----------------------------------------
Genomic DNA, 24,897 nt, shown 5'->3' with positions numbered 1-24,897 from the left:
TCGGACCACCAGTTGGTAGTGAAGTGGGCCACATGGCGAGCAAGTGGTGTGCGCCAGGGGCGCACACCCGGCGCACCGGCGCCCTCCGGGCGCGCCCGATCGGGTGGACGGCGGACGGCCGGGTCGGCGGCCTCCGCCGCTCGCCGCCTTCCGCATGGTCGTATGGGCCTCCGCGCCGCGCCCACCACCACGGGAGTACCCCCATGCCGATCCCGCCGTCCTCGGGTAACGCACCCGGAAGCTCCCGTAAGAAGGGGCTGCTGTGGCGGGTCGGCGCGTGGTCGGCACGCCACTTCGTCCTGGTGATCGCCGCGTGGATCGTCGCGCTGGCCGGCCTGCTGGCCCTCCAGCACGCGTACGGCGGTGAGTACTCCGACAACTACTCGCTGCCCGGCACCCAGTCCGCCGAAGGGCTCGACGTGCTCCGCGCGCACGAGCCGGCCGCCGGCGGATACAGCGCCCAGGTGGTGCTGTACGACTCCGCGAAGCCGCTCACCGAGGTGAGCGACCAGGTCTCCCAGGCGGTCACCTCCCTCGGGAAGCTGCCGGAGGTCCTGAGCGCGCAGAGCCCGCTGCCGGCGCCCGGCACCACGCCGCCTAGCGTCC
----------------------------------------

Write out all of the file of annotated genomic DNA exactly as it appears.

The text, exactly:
Genomic DNA, 24,897 nt, shown 5'->3' with positions numbered 1-24,897 from the left:
TCGGACCACCAGTTGGTAGTGAAGTGGGCCACATGGCGAGCAAGTGGTGTGCGCCAGGGGCGCACACCCGGCGCACCGGCGCCCTCCGGGCGCGCCCGATCGGGTGGACGGCGGACGGCCGGGTCGGCGGCCTCCGCCGCTCGCCGCCTTCCGCATGGTCGTATGGGCCTCCGCGCCGCGCCCACCACCACGGGAGTACCCCCATGCCGATCCCGCCGTCCTCGGGTAACGCACCCGGAAGCTCCCGTAAGAAGGGGCTGCTGTGGCGGGTCGGCGCGTGGTCGGCACGCCACTTCGTCCTGGTGATCGCCGCGTGGATCGTCGCGCTGGCCGGCCTGCTGGCCCTCCAGCACGCGTACGGCGGTGAGTACTCCGACAACTACTCGCTGCCCGGCACCCAGTCCGCCGAAGGGCTCGACGTGCTCCGCGCGCACGAGCCGGCCGCCGGCGGATACAGCGCCCAGGTGGTGCTGTACGACTCCGCGAAGCCGCTCACCGAGGTGAGCGACCAGGTCTCCCAGGCGGTCACCTCCCTCGGGAAGCTGCCGGAGGTCCTGAGCGCGCAGAGCCCGCTGCCGGCGCCCGGCACCACGCCGCCTAGCGTCC